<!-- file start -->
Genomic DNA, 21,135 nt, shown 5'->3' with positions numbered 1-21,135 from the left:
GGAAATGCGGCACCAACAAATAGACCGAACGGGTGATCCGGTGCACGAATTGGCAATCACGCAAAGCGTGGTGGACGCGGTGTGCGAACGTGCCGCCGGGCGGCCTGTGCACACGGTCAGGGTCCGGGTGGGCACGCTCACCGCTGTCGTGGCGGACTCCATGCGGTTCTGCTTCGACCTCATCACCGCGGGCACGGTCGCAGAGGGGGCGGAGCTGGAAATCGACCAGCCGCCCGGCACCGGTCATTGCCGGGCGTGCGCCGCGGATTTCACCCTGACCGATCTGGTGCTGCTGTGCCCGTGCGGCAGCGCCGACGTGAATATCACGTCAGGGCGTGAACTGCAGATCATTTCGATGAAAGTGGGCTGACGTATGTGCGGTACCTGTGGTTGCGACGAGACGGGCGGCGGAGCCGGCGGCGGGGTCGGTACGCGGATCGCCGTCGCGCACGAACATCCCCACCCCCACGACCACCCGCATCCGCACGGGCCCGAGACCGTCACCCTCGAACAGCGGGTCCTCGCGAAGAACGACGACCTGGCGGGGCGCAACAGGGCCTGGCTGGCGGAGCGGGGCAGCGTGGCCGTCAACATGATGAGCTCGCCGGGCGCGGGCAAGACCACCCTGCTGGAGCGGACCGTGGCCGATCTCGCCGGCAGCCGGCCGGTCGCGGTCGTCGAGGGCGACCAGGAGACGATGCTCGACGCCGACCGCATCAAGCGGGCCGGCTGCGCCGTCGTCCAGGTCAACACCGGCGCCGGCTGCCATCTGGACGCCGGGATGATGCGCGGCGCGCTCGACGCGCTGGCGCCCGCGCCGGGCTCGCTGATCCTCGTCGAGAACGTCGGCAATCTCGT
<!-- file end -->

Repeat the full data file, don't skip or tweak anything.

Genomic DNA, 21,135 nt, shown 5'->3' with positions numbered 1-21,135 from the left:
GGAAATGCGGCACCAACAAATAGACCGAACGGGTGATCCGGTGCACGAATTGGCAATCACGCAAAGCGTGGTGGACGCGGTGTGCGAACGTGCCGCCGGGCGGCCTGTGCACACGGTCAGGGTCCGGGTGGGCACGCTCACCGCTGTCGTGGCGGACTCCATGCGGTTCTGCTTCGACCTCATCACCGCGGGCACGGTCGCAGAGGGGGCGGAGCTGGAAATCGACCAGCCGCCCGGCACCGGTCATTGCCGGGCGTGCGCCGCGGATTTCACCCTGACCGATCTGGTGCTGCTGTGCCCGTGCGGCAGCGCCGACGTGAATATCACGTCAGGGCGTGAACTGCAGATCATTTCGATGAAAGTGGGCTGACGTATGTGCGGTACCTGTGGTTGCGACGAGACGGGCGGCGGAGCCGGCGGCGGGGTCGGTACGCGGATCGCCGTCGCGCACGAACATCCCCACCCCCACGACCACCCGCATCCGCACGGGCCCGAGACCGTCACCCTCGAACAGCGGGTCCTCGCGAAGAACGACGACCTGGCGGGGCGCAACAGGGCCTGGCTGGCGGAGCGGGGCAGCGTGGCCGTCAACATGATGAGCTCGCCGGGCGCGGGCAAGACCACCCTGCTGGAGCGGACCGTGGCCGATCTCGCCGGCAGCCGGCCGGTCGCGGTCGTCGAGGGCGACCAGGAGACGATGCTCGACGCCGACCGCATCAAGCGGGCCGGCTGCGCCGTCGTCCAGGTCAACACCGGCGCCGGCTGCCATCTGGACGCCGGGATGATGCGCGGCGCGCTCGACGCGCTGGCGCCCGCGCCGGGCTCGCTGATCCTCGTCGAGAACGTCGGCAATCTCGT